Chicago moms unite to raise awareness for Postpartum depression

I have a secret identity. I appear to be your average suburban mom, but in reality I am humpty dumpty. Underneath this mommy mask of semi-put-together mess, I am broken. When I broke, I broke deep and all the kings horses and men couldn’t put me back together again, at least not the same. There are cracks and holes, spots weakened and worn down. Motherhood exposed flaws and issues that were probably there all along, just under the surface:



Eight months into motherhood, I read a story in a magazine. That story about a mother who was suffering from postpartum OCD – a form of PPD, saved my life. I saw myself in those pages. I was able to hand it to my husband and say, “This is me.” My recovery started there. I can’t remember if it was in that story or when I googled “Postpartum OCD,” but from there I found Postpartum Progress.

Postpartum Progress started out as a blog written by Katherine Stone who had found herself struggling with PPD. Postpartum Progress spoke to me (and all moms struggling) in what Katerine refers to as “plain mama english.” There was no hard to understand medical jargon, no scare tactics or fear. It was like a warm hug saying, “Yep I’ve been there too, and here is how we’re going to get out.”

I’ve been following Postpartum Progress and watching it grow ever since. When I finally got to meet Katherine Stone in Chicago last year, (literally running into her getting out of an elevator) I cried and hugged her. She saved me and so many others.  Her passion shines through in everything she does as she advocates for maternal mental health, as well as helping mothers find services and get help.

In 2011 Postpartum Progress launched Postpartum Progress Inc. PPI, a 501C non-profit, is focused on “vastly improving awareness of perinatal mood and anxiety disorders like postpartum depression and the number and quality of services and support for women who have them.” One of the ways they do it is through the annual Climb Out of Darkness Event.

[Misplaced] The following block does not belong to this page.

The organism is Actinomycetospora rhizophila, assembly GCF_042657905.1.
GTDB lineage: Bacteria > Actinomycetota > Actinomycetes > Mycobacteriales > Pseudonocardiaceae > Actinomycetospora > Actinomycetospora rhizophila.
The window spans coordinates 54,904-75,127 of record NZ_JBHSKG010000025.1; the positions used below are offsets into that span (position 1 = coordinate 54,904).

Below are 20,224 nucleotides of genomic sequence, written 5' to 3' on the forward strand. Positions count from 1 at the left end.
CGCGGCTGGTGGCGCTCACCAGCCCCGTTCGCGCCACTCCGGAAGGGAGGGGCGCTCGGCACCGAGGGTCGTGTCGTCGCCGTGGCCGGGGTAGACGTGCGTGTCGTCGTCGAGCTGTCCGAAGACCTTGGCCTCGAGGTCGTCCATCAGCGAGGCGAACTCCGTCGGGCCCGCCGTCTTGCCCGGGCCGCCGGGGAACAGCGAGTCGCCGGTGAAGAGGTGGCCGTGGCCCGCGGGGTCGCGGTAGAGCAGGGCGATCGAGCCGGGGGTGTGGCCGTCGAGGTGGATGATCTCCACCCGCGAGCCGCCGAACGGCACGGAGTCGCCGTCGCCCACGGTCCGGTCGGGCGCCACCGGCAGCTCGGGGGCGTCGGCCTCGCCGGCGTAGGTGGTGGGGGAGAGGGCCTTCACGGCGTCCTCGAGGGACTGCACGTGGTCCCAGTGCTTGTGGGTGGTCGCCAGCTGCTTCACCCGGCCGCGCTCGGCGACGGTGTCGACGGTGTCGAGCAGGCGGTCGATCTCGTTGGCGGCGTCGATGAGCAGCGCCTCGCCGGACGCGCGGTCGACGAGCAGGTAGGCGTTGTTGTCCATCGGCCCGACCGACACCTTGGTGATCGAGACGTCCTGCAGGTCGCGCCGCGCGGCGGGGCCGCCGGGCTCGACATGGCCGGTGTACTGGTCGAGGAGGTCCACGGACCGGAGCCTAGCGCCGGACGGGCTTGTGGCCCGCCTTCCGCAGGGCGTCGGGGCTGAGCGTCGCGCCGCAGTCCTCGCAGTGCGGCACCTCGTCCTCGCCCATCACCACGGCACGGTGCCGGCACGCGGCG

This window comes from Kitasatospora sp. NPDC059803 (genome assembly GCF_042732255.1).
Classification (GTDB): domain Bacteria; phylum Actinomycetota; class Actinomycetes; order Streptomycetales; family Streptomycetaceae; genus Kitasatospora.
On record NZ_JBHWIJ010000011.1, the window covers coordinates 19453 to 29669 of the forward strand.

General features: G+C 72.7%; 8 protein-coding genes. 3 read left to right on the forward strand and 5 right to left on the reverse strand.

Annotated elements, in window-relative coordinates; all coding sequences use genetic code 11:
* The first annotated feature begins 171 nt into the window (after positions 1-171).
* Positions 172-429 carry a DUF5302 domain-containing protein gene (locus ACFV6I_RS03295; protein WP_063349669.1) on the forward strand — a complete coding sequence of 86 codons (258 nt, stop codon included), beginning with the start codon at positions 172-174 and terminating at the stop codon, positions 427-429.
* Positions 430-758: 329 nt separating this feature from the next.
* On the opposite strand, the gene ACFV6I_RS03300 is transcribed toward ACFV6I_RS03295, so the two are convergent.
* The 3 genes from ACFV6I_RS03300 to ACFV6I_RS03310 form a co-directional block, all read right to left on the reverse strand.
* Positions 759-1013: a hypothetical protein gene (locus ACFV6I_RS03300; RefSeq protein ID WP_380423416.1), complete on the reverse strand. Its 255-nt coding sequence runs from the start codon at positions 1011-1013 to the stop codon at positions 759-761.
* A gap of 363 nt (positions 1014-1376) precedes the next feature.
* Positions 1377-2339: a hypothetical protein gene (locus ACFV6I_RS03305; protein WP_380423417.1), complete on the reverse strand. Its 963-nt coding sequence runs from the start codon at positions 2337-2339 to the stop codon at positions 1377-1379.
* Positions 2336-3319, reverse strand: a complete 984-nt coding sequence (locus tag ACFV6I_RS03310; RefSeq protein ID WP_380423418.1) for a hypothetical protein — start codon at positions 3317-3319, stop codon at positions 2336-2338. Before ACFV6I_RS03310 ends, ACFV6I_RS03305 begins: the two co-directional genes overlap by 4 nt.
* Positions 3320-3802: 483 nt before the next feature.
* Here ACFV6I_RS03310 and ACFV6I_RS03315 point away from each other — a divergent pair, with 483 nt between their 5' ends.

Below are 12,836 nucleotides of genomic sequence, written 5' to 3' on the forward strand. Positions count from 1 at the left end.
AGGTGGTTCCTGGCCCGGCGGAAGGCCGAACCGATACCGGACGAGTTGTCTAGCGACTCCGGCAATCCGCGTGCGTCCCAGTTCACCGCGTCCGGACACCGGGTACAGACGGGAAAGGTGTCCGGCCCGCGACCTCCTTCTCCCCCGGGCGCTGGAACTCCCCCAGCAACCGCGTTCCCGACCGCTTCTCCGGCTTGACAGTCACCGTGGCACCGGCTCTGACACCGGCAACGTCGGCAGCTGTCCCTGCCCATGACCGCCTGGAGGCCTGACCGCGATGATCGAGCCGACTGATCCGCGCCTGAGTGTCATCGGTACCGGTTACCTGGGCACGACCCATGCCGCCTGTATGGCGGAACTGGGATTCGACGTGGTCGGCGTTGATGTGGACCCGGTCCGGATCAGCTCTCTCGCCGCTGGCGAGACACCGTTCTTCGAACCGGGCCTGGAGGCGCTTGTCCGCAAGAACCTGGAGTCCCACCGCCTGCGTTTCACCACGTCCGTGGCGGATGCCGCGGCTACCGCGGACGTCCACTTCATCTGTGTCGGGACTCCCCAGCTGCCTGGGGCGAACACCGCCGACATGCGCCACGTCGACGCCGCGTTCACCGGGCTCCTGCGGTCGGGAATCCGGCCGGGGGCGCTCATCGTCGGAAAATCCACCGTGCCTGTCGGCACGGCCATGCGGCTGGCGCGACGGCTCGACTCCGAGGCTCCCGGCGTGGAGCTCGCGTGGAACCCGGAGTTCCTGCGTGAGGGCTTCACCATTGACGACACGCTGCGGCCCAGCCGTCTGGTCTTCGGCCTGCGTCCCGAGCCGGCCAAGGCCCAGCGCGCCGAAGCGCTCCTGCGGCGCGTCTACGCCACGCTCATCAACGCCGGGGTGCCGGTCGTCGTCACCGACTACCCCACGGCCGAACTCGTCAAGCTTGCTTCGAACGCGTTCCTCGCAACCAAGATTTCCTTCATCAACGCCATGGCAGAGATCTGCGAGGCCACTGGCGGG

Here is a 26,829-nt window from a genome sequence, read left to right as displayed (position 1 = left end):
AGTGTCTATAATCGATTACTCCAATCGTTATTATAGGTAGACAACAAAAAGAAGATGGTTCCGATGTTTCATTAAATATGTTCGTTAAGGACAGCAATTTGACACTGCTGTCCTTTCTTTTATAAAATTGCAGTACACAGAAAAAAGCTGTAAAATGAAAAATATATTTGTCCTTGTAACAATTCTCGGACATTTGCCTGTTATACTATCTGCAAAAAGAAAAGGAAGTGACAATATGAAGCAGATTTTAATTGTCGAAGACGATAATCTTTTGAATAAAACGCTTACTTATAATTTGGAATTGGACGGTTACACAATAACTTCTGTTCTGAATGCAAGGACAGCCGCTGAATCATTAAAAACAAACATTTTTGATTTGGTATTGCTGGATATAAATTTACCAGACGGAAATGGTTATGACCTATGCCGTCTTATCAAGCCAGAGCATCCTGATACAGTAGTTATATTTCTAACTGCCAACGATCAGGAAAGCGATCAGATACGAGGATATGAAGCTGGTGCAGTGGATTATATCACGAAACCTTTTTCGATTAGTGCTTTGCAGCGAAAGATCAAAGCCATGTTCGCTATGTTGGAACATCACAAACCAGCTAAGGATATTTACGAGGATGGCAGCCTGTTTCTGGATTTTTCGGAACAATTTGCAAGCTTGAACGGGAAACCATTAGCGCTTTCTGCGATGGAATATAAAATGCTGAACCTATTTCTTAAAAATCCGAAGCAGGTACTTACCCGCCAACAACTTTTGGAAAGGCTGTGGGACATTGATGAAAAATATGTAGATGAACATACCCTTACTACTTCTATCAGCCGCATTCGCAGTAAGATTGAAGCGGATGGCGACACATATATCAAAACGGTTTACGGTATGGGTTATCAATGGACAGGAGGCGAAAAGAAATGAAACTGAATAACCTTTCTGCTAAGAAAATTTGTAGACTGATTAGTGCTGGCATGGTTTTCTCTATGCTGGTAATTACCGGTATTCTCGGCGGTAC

On June 21, women across the globe will be participating in the Climb Out of Darkness event to raise awareness for perinatal mood and anxiety disorders like postpartum depression (PPD), anxiety, OCD and psychosis.  Postpartum depression, which affects 1 in every 7 women, is the most common complication of childbirth. So, on the longest day of the year, PPD survivors and supporters will come together to hike or walk, to symbolize their collective rise out of the darkness, to eliminate the stigma of maternal mental illness and to raise fund to support PPI.

In Chicago, there will be a climb starting at Buckingham Fountain at 10:00 a.m. Moms and others are all welcome to join the climb by registering. Registration is free. To learn more about Climb out of Darkness see the FAQ page. If you want more information on the Chicago Climb you can contact climb leader Celeste Chapko at

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